Yesterday’s Week in Westminster on Radio 4 has generated a little bit of a spat in the Liberal Democrat blogosphere. Not so much because of what was said, but because of who said it. The BBC was looking to hear some grassroots Liberal Democrat opinion. The two contributors […]
The resurgence of private renting is perhaps the biggest transformation in the UK housing system over the last decade. Indeed, if you put it into a longer historical perspective it is quite remarkable. In the 1970s, in the face of seemingly inexorable growth of owner occupation and local […]
Here’s a curiosity. Today I came across a piece on council housing that I’d originally drafted back in 2006 as a chapter for a book. Unfortunately, the book never came into being, for a variety of reasons. The piece has been sitting, neglected, on a memory stick ever since. […]
Housing supply and the pressing need for additional investment in new housing are making significant progress up the political agenda. Today’s Times carries an opinion piece by Tim Montgomerie that makes the case for more investment forcefully. It is an argument directed at Conservatives. Montgomerie calls for political […]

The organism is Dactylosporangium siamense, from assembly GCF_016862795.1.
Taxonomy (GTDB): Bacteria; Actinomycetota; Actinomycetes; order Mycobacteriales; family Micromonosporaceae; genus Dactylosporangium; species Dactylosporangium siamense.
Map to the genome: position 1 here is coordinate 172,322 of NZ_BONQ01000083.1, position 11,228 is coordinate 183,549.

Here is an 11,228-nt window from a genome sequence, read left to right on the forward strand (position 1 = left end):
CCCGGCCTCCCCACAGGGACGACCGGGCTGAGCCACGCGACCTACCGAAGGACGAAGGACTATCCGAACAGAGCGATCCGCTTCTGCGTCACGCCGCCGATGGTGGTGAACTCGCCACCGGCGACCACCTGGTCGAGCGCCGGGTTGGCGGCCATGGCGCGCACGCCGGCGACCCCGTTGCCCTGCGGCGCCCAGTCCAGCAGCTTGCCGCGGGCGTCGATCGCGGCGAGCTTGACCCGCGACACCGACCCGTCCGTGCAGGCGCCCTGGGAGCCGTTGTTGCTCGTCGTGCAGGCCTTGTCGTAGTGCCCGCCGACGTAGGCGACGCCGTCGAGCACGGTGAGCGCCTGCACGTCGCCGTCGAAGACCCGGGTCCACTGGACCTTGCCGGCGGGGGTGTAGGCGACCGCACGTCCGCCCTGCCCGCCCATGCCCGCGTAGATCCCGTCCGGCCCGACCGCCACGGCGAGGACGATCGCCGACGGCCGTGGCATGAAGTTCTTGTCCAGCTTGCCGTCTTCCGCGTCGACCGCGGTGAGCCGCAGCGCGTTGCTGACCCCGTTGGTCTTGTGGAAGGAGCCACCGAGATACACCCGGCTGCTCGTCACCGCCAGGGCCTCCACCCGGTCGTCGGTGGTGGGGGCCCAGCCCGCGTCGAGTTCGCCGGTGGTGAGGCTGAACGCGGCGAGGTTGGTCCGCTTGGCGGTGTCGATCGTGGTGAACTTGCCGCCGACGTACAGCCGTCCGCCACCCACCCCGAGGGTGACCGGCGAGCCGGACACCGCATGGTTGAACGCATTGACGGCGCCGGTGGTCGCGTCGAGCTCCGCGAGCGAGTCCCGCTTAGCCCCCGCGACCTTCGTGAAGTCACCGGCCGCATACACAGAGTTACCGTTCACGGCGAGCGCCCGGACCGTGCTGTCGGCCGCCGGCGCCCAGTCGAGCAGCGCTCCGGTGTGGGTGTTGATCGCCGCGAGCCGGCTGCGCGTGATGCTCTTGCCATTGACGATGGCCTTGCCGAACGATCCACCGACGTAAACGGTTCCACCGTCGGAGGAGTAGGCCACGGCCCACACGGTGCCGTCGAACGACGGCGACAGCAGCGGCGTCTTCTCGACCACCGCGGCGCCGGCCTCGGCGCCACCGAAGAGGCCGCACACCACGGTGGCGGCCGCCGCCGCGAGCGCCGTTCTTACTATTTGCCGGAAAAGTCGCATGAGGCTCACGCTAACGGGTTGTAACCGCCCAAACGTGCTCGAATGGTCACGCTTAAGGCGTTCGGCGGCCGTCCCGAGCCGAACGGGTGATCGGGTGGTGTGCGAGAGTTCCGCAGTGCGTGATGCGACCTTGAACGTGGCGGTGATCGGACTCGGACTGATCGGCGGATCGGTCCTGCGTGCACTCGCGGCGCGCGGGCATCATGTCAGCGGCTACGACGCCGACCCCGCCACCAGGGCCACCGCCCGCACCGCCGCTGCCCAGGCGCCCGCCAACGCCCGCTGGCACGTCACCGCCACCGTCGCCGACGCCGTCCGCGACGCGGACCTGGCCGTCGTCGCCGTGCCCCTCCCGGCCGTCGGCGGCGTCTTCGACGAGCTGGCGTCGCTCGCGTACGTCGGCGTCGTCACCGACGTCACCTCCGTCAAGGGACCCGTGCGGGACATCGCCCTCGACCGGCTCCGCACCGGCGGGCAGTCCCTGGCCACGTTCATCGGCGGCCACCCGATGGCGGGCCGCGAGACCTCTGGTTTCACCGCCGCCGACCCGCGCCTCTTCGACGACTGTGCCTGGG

The components of a Labour housing policy are gradually being revealed. First we had some pronouncements on the need for longer tenancies and more stability in private renting. Then we had the idea that what we need is less money spent on benefit and more spent on building […]
Yesterday I scooted over to Newport to the Office of National Statistics to give a presentation as part of a lunchtime seminar on Universal Credit. The text accompanying my presentation is available on my page at Scribd.com. You can access it below the fold.
Debates over the demarcation of different schools of economic thought are by no means new. Taxonomic disputes break out sporadically. Whether “mainstream”, “orthodox” and “neoclassical” economics ever have been, are, or could be synonymous is a question that has exercised several authors of a philosophical turn of mind. […]